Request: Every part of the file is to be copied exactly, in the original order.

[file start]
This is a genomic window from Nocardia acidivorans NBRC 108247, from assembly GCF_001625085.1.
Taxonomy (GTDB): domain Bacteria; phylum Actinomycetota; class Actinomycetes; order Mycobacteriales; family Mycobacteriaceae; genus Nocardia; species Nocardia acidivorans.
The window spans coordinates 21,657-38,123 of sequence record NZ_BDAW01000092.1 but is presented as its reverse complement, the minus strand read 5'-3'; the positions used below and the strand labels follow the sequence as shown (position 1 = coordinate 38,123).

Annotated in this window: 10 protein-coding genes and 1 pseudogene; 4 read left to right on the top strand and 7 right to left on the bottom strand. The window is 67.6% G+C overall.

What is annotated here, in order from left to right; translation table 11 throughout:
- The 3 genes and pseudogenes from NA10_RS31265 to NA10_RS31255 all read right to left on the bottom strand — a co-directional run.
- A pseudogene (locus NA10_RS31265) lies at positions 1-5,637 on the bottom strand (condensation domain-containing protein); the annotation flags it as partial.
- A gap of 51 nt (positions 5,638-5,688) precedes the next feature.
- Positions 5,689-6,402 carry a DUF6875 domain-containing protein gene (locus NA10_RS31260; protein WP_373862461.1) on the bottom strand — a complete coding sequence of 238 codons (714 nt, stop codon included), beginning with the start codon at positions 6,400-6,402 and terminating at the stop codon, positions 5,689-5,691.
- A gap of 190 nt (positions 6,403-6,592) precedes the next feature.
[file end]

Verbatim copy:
This is a genomic window from Nocardia acidivorans NBRC 108247, from assembly GCF_001625085.1.
Taxonomy (GTDB): domain Bacteria; phylum Actinomycetota; class Actinomycetes; order Mycobacteriales; family Mycobacteriaceae; genus Nocardia; species Nocardia acidivorans.
The window spans coordinates 21,657-38,123 of sequence record NZ_BDAW01000092.1 but is presented as its reverse complement, the minus strand read 5'-3'; the positions used below and the strand labels follow the sequence as shown (position 1 = coordinate 38,123).

Annotated in this window: 10 protein-coding genes and 1 pseudogene; 4 read left to right on the top strand and 7 right to left on the bottom strand. The window is 67.6% G+C overall.

What is annotated here, in order from left to right; translation table 11 throughout:
- The 3 genes and pseudogenes from NA10_RS31265 to NA10_RS31255 all read right to left on the bottom strand — a co-directional run.
- A pseudogene (locus NA10_RS31265) lies at positions 1-5,637 on the bottom strand (condensation domain-containing protein); the annotation flags it as partial.
- A gap of 51 nt (positions 5,638-5,688) precedes the next feature.
- Positions 5,689-6,402 carry a DUF6875 domain-containing protein gene (locus NA10_RS31260; protein WP_373862461.1) on the bottom strand — a complete coding sequence of 238 codons (714 nt, stop codon included), beginning with the start codon at positions 6,400-6,402 and terminating at the stop codon, positions 5,689-5,691.
- A gap of 190 nt (positions 6,403-6,592) precedes the next feature.